Equifax on Friday blamed a flaw in the software running its online databases for allowing hackers to steal the personal information of as many as 143 million Americans, according to an article in The Post.
Hackers were able to access the info — including Social Security numbers — because there was a flaw in the open-source software created by the Apache Foundation, the company told Jeffrey Meuler, an analyst at RW Baird & Co. “My understanding is the breach was perpetuated via the Apache STRUTS flaw,” Meuler said an Equifax representative told him about the Apache flaw during a phone call Friday.
STRUTS is a widely available software system that’s used by about 65 percent of Fortune 100 companies, including Lockheed Martin, Citigroup, Vodafone, Virgin Atlantic, Reader’s Digest, Office Depot, and Showtime — plus the IRS, according to lgtm, a software development group.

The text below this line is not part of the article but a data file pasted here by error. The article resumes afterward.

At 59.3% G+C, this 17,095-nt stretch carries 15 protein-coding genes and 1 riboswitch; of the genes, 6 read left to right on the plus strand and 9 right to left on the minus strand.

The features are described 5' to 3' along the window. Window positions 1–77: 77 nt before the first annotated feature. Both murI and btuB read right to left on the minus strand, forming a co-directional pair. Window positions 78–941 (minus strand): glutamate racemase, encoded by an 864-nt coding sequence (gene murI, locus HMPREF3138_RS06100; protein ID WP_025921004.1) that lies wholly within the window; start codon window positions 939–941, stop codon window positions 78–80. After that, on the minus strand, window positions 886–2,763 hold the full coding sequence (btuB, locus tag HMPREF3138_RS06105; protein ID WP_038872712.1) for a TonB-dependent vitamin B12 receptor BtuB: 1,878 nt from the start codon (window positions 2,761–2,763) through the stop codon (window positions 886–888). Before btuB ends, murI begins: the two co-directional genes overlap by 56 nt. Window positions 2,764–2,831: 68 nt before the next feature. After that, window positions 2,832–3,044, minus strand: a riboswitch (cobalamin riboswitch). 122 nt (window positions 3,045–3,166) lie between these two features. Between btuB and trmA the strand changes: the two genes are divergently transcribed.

While the company has disclosed that it was breached sometime in May, it has not publicly said how it happened. The company said it discovered the breach in July.
STRUTS has been under attack by hackers since at least March, according to Ars Technica, which has reported on the software’s vulnerability. Apache has put out several patches — or software fixes — for its STRUTS system since March. It’s unclear if the company had patched its systems since then.
Source: New York Post